Graffiti is commonly associated with gangs, much of it claiming territory. But there's a whole other side to graffiti.
YAKIMA, WA - Graffiti is commonly associated with gangs, much of it claiming territory. But there's a whole other side to graffiti.
Officials estimate up to half of all graffiti is done by taggers, who are mostly teenagers. The trouble is differentiating tagging groups from local gangs.
It's a world most of us don't understand, the world of tagging.
"If we see a clean wall, we'll just wait for no traffic and just hit it up," David said.
One teenage tagger agreed to talk to NBC Right Now anonymously. We're calling him David.
"It just gives me a lot of adrenaline," David said. "Gives me a lot of adrenaline. And I'm just an adrenaline junkie."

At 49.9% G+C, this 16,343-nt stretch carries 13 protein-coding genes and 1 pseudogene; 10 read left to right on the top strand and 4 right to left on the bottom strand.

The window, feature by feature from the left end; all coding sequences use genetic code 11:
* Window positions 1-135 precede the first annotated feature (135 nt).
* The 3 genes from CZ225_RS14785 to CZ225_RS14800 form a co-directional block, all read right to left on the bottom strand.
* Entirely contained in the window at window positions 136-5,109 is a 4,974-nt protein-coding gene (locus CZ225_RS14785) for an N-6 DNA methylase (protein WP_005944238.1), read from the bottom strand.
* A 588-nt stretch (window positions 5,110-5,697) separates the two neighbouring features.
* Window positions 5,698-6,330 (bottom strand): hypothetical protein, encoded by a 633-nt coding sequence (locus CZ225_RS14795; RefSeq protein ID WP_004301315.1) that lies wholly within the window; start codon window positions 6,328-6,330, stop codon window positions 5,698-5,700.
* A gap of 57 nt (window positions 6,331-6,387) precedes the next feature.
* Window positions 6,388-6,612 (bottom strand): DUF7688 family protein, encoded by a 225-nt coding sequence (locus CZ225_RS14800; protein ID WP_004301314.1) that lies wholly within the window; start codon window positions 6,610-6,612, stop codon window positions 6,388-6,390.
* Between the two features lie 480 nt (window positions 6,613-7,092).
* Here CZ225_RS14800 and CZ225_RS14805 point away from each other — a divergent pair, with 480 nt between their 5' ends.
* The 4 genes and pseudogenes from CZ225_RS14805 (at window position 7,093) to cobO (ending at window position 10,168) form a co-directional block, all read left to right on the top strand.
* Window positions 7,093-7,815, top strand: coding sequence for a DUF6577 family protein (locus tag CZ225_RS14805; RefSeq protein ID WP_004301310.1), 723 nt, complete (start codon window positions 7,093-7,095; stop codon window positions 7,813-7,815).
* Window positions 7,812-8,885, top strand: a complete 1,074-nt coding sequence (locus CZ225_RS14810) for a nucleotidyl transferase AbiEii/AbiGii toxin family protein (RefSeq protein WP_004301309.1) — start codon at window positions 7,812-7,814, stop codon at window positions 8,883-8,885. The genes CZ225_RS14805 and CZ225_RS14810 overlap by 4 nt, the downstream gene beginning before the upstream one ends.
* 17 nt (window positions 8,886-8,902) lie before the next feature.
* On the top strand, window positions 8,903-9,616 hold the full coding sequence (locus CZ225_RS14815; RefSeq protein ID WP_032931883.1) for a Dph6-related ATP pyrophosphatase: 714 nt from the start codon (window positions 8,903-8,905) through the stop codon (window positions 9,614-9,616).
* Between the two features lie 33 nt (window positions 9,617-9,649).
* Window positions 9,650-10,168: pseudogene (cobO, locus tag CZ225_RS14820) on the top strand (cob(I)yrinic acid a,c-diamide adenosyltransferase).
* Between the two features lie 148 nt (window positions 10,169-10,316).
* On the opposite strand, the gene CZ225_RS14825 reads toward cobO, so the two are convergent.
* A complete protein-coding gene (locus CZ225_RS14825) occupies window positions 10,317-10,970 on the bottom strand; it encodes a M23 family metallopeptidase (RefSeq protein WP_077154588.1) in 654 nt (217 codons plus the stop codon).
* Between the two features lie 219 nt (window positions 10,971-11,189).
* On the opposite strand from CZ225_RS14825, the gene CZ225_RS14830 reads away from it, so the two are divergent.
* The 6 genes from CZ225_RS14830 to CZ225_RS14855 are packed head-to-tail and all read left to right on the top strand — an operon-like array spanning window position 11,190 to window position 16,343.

You may think gangs and tagging groups are the same and you're not far off. David had to go through an initiation involving being jumped to be accepted. His group has so called "beefs" with other taggers, but the similarities end there.
"It's art to us," David said. So we just go out and do our art, do our thing. We're good at it and like gang they kill people."
David is currently on probation for graffiti through the juvenile court system. Where they hope to keep these taggers from transforming into full gang members.
"There is, I'm sure, a likelihood that a tagger is more likely to be a part of a gang than your average kiddo," Frank Murray of Yakima's Juvenile Court system said. "But I think not dramatically so."
David believes something can be done in Yakima to make these artistic taggers more socially accepted.
"A big wall," David said. "Just a huge wall and let everybody hit it up and paint over it and let everybody hit it up again."
Until then, David and his crew continue to toe the line between tagging and something much worse.
Frank Murray says that tougher penalties for these taggers isn't always the answer. He said the less overbearing and more supportive the system is, the less likely a teenager is to get in trouble.